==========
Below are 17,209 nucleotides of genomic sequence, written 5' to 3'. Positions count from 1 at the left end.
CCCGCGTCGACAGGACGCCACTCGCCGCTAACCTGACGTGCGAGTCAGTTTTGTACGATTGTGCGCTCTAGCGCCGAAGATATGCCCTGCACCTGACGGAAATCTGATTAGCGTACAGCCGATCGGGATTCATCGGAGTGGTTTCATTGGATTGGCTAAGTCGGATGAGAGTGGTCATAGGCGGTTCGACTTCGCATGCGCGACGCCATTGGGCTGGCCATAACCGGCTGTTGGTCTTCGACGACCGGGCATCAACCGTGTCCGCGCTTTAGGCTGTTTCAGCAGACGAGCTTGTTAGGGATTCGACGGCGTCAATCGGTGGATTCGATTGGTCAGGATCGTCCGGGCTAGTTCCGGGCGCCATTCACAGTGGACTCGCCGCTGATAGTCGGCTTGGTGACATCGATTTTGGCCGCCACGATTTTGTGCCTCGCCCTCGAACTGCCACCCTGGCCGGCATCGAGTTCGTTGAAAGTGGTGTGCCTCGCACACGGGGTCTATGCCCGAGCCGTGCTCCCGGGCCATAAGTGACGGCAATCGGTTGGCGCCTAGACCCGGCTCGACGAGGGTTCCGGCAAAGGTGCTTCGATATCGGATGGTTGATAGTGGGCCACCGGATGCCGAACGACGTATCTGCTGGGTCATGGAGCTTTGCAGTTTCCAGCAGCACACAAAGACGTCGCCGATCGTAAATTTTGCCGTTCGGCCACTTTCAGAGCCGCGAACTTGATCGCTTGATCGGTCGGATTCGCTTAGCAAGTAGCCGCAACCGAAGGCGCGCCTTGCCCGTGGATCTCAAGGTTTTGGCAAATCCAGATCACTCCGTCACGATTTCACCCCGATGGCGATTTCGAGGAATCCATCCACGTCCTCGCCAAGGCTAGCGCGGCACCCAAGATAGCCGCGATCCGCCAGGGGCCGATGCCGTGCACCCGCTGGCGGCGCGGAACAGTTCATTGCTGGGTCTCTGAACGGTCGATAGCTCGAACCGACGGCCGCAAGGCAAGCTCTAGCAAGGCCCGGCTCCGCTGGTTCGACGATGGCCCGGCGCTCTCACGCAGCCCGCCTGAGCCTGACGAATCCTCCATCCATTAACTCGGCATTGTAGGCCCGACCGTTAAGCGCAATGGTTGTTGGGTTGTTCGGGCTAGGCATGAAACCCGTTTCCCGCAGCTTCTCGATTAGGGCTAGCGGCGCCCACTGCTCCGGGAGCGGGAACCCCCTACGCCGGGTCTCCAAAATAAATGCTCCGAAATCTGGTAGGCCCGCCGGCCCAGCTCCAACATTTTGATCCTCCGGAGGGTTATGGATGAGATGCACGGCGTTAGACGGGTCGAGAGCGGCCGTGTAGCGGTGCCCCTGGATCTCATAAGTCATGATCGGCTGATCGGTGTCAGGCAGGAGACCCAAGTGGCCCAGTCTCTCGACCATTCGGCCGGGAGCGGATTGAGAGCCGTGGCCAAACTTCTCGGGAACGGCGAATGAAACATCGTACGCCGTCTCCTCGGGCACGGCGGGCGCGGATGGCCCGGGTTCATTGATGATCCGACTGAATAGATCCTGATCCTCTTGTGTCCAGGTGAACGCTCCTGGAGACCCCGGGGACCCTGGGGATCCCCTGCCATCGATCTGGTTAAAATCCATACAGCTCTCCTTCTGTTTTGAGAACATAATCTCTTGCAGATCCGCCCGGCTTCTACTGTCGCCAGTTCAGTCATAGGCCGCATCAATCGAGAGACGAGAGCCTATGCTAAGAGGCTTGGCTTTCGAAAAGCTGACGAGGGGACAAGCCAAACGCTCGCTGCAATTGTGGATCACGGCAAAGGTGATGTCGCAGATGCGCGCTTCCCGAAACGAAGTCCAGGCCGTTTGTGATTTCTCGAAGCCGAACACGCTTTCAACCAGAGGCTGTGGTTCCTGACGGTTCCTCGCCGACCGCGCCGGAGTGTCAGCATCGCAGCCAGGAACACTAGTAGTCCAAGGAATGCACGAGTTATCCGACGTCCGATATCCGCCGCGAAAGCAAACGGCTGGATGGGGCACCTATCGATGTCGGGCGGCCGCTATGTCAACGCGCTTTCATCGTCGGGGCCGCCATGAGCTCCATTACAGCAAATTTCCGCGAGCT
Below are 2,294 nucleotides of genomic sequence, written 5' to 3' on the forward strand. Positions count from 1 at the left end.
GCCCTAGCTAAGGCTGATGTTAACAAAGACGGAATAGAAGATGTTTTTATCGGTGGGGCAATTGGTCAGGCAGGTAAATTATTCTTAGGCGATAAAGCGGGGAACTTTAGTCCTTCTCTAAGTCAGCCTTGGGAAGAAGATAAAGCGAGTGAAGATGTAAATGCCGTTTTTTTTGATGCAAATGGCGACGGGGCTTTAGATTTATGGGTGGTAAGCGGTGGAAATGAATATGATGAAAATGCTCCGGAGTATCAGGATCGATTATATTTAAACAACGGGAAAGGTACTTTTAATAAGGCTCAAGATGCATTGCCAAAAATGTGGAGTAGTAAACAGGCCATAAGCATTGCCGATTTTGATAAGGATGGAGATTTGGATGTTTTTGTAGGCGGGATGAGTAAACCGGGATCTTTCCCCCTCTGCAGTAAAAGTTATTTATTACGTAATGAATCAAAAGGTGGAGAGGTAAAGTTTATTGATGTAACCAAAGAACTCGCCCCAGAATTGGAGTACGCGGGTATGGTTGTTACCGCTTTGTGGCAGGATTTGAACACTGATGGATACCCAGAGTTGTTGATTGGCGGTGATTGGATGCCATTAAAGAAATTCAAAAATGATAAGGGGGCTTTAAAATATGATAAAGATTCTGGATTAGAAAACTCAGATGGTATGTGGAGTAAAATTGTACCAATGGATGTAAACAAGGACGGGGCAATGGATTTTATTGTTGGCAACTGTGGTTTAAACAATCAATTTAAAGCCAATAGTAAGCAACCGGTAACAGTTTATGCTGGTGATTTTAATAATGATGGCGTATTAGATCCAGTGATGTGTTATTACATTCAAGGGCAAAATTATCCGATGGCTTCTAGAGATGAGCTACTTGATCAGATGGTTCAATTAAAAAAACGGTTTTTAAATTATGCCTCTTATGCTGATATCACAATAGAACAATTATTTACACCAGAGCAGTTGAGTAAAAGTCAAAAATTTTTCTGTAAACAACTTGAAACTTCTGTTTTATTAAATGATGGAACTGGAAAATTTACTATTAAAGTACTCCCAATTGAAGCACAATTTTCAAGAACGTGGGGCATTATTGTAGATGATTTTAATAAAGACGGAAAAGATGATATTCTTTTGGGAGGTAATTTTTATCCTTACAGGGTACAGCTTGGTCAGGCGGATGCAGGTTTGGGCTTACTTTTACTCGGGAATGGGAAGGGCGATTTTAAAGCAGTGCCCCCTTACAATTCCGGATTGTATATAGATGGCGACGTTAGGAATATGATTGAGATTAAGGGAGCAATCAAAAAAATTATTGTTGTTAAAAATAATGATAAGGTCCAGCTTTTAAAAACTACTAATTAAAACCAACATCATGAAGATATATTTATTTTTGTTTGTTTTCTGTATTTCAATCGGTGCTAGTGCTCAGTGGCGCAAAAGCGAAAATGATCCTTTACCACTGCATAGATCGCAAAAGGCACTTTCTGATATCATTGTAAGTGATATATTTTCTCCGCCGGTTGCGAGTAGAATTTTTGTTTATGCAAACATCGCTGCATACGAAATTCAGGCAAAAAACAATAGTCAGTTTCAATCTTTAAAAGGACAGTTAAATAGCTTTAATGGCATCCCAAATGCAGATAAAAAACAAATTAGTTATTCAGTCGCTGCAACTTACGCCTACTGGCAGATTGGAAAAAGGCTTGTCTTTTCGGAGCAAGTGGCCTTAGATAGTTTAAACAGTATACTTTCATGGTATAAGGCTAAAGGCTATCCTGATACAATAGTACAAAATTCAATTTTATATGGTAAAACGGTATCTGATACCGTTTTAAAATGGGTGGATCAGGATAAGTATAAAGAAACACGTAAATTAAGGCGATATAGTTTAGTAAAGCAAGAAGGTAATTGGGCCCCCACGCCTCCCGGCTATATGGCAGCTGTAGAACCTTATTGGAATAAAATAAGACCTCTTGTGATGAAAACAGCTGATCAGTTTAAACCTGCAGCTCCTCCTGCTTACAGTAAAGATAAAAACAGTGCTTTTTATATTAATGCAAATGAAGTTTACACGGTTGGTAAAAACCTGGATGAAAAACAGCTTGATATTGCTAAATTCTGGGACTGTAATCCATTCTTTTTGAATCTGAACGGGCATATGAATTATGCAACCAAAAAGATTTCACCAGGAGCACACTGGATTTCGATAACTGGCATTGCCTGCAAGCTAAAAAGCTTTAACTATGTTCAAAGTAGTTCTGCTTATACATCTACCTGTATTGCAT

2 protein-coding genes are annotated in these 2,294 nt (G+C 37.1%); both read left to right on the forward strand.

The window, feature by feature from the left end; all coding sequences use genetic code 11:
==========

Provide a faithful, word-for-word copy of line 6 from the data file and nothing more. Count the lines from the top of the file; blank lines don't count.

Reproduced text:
The window, feature by feature from the left end; all coding sequences use genetic code 11: